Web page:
Diversity expert Risha Grant explains how to be more inclusive in your life and business.
If I asked you if your workplace was diverse and inclusive how would you answer? Would you frown and mutter something about the difficulty of hiring a more diverse workforce? Or would you proudly point to hiring statistics that show gender and ethnic diversity at your business? Either answer might mean you need to do more to make your environment inclusive.
Diversity and inclusivity is a difficult subject to talk about. In the past, news focused on negative aspects like poor hiring practices.
Now the news is focusing on positive research showing that diversity not only increases the performance of the workforce but also brings many benefits such as increased innovation and creativity. So it’s no surprise that in 2017, the CEOs and senior executives of over 175 companies pledged themselves to diversity goals.
However, while more people are talking positively about diversity and inclusivity, fewer people are discussing how we should discuss diversity and inclusivity in the workplace.
Enter Risha Grant, diversity consultant.
Grant is an expert in bias. She encountered (and also expressed) bias growing up as a black, bisexual woman in the conservative state of Oklahoma. Her experience inspired her to found Risha Grant, LLC, the only award-winning, full-service diversity communications firm in Oklahoma.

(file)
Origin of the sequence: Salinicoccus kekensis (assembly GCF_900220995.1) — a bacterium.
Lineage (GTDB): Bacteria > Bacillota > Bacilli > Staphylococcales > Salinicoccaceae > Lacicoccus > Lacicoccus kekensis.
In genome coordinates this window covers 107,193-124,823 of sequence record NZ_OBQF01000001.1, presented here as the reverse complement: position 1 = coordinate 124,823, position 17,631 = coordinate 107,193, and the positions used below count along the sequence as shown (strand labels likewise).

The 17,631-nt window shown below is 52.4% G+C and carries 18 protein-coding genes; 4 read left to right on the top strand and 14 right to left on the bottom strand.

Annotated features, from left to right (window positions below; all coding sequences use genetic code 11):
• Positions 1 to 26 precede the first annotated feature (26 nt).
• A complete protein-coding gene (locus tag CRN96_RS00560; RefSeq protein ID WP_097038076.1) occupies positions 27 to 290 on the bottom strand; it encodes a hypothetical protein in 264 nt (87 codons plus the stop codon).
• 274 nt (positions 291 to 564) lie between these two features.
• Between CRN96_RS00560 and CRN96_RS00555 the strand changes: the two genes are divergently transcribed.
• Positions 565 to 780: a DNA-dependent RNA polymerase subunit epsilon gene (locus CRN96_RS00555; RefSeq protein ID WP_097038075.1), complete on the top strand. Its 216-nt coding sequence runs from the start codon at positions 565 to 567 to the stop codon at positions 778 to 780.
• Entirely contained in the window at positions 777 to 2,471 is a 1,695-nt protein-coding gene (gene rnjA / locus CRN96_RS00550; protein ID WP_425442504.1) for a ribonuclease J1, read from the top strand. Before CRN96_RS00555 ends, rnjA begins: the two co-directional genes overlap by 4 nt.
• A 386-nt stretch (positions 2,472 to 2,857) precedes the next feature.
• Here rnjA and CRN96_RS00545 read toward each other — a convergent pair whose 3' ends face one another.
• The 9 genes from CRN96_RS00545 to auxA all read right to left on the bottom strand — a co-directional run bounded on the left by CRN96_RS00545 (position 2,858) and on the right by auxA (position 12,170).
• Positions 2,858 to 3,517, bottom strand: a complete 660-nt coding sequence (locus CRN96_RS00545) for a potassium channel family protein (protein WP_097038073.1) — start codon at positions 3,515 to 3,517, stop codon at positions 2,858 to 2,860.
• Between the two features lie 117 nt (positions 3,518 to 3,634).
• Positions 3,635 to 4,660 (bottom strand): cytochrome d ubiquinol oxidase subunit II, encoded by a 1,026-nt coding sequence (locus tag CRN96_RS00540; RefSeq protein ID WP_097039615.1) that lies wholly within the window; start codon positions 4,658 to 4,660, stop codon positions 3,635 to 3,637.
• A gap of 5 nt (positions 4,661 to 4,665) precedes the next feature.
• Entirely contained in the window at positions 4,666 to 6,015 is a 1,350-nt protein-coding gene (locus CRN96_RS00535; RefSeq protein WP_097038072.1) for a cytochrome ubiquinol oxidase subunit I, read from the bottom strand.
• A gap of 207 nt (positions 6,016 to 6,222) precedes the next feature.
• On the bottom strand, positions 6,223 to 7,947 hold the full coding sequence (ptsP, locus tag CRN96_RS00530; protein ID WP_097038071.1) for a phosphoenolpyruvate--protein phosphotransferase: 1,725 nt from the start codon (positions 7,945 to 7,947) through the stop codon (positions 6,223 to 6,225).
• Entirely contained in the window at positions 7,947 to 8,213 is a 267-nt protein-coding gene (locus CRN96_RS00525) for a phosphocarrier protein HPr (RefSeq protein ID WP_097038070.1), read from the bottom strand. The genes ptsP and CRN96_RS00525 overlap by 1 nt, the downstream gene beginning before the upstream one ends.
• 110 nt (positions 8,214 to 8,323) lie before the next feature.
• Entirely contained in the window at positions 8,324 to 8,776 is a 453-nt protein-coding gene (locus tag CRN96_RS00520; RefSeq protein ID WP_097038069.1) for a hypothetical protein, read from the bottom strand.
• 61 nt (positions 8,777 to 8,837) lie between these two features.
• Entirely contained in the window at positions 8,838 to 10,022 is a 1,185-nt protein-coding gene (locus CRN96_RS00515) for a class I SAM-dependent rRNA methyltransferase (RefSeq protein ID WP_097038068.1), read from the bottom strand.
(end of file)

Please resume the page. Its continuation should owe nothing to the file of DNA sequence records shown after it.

Recently she wrote a book that gives some real advice on how to discuss diversity and inclusivity so we can confront our own biases. Her book, That’s BS, is an honest and no-holds-barred look at the biases we all possess.
No one is free from bias
Grant uses anecdotes from her personal life as a black girl in mostly white Oklahoma and as a bisexual woman uncomfortable with transgender people to show that even as a diversity consultant she is not free from bias. It is also her way of opening up dialogue so that her readers can feel comfortable to confront their own biases.
In the book That’s BS, Grant explains that to increase diversity and inclusivity in the workplace we need to be able to talk about it. And to start talking about it, we need to follow a 3-step process to identify, own, and confront our own BS.
BS is her provocative acronym for the term “bias synapse.” Her concept refers to our brain synapses which channel our actions, including our biases.
How to get out of your comfort zone and be more inclusive
In a recent talk at our company, Grant explained we all tend to default to our comfort zone when it comes to people. We all spend time and seek out the company of others who think, look, or act just like us. For Grant, that was the black community she grew up with in Oklahoma. She feels most comfortable with this group and has to make an effort to break out of her comfort zone.
When asked how a person could overcome this natural tendency to stay in the comfort zone, Grant offered a piece of advice from her book. The best way to get out of your comfort zone is to be intentional with your inclusivity.
Grant explained you might feel uncomfortable with certain groups, so you should recognize this bias and intentionally seek to talk to and include others who are different than yourself.
Only in this way can you live by what she calls the “Platinum rule:” treat others how they would like to be treated.